Despite a resources boom, there are more people sleeping rough in Darwin than ever before.They are waiting longer for public housing and are subject to new laws that, critics say, are designed to target the homeless and criminalise public drunkenness.Here, homeless people are known as “longrassers”. These are some of their stories.By Ruby Jones
Getting sick and going back to hospital. In and out.
Many of Darwin’s homeless have chronic health conditions, including Mark Yantarrnga, who has breathing problems.
He did not know his exact diagnosis, but said he was told his health problems were from too much drinking and smoking as a young man.
He is from Groote Eylandt, just off the NT coast, but lives in Darwin so he can access the hospital. He has no fixed address, but hopes he will find some public housing soon.
“Getting sick and going back to hospital. In and out” is his day-to-day life, he said.
“That is why I need somewhere to stay, a little flat to stay in with my family to look after me.”
Mortality rates of Indigenous Australians are double that of the rest of the population.
On average, 65 per cent of all Indigenous people will die before they turn 65, compared to 19 per cent for the rest of population.
More than half of the call-outs attended by Darwin ambulance crews were related to alcohol, paramedics said. The rate of smoking among the Indigenous population is more than double the non-Indigenous population.
Criminalising our people for their poverty, their homelessness, their disadvantage.
June Mills, Longrasser Association founder
There are no government statistics about how many homeless people live in Darwin.
But June Mills, who set up the Longrasser Association, said she thinks there are up to 3,000 people sleeping rough.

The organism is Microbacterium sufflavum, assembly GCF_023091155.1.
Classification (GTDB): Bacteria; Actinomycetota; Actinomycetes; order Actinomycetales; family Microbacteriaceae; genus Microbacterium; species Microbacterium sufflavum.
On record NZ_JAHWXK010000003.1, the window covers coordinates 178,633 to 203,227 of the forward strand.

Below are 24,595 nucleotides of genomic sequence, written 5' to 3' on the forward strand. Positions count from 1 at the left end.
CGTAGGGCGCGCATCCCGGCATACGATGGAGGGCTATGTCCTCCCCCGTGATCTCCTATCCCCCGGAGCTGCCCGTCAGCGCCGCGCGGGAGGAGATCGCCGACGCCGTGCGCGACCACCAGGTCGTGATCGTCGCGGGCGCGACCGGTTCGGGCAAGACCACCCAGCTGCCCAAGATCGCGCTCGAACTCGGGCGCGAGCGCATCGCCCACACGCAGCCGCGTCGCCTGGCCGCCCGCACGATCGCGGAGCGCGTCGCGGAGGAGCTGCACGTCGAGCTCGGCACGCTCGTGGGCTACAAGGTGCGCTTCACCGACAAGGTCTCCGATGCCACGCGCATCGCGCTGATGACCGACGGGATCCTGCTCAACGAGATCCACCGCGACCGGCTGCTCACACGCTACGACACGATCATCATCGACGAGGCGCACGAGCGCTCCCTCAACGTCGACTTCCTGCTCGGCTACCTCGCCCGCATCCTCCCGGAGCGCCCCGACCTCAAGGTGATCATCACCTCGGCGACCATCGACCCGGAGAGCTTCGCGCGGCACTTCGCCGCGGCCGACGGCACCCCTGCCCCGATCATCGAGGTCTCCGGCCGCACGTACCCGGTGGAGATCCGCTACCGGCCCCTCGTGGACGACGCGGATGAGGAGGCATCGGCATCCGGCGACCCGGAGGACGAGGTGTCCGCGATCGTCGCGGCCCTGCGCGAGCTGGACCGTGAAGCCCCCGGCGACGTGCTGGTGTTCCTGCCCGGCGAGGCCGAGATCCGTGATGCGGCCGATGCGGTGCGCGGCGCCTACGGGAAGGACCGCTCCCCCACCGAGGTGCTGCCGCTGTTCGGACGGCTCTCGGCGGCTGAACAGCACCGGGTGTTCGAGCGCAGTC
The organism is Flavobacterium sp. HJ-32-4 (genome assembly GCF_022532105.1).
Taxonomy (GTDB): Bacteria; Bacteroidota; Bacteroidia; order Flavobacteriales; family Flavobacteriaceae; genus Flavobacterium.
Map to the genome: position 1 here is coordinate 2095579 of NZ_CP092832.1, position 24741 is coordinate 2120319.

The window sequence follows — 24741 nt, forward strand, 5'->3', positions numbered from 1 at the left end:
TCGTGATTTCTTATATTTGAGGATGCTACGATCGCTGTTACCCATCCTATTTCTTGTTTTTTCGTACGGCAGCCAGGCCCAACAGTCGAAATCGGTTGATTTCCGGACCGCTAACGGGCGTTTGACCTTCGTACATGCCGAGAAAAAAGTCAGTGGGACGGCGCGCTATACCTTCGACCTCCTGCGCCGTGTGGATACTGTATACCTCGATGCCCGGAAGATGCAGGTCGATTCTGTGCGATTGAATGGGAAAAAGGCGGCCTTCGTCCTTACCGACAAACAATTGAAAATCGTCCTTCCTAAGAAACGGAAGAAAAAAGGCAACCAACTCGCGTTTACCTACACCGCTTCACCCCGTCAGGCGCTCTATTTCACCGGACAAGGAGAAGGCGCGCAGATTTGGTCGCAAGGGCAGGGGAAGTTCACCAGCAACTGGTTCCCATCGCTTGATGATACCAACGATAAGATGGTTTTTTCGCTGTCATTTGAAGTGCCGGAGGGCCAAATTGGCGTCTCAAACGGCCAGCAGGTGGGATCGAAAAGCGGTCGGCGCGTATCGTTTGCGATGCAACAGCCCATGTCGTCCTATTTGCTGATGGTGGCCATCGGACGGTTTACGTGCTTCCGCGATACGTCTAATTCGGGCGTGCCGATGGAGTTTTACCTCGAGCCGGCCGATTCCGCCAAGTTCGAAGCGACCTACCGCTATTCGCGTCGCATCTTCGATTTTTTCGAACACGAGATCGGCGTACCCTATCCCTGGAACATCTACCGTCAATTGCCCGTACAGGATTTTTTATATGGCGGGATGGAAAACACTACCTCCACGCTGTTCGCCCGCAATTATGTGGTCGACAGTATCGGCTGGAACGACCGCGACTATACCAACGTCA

She said over the years the situation for the Territory’s homeless has become worse, not better.
“I’m frustrated, I’m angry, but what can we do?” she said.
“Like I said I have been talking about this stuff for so many years but they don’t listen, they don’t care.”
She said authorities were targeting homeless people more frequently.
“Ultimately they just get fined so much that they end up in jail. That is what happens and that is part of the plan as far as I am concerned — criminalising our people for their poverty, their homelessness, their disadvantage.”
She called for more emergency accommodation and stated that many people who live in the long grass will also die in the long grass.
I’m getting sick, no-one is supporting me to put on my power and water.
Miriam Ashley, One Mile Dam resident
Families at One Mile Dam look after each other. The community shelters people who might otherwise end up in the long grass, and numbers can fluctuate from 40 to 100. Miriam has lived at One Mile for nine years, and for the past three years she’s had no power or water at her house.
“I’m getting sick, no-one is supporting me to put on my power and water,” she said. She said she was constantly afraid the land would be taken from residents’ hands for redevelopment. One Mile Dam, a collection of run-down houses and tents, is prime real estate on the edge of a sacred billabong and on the outskirts of Darwin city. In the last year, housing estates including Kurringal and Runge near the centre of Darwin have been demolished to make way for new private developments. New public housing has been built further from the centre.
Meanwhile, the NT Government has been pursuing a contentious policy of increasing the urban density of Darwin. There has been a construction boom of city residential apartments, mostly housing single transient workers in the mining and resources industries. Critics of the policy say it has changed Darwin’s social fabric.
If people don’t have mental health issues when they start out there, they certainly will end up with it.
Marg Egan, advocate for the homeless
Marg Egan, the daughter of one of the Northern Territory’s most well-known administrators, Ted Egan, has worked with Darwin’s homeless for years. She spent a period of time homeless herself, and says people in Darwin are too judgemental of those without a home. “We have sick old first Australians, who are dying before our eyes, and often quietly dying,” she said. She has seen how life in the long grass takes its toll. “If people don’t have mental health issues when they start out there, they certainly will end up with it — there’s no stability, there’s no safety, they are continuously moved on,” she said.
She wanted people to be more compassionate. “Homeless people are part of our community; don’t think you are immune to it,” she said.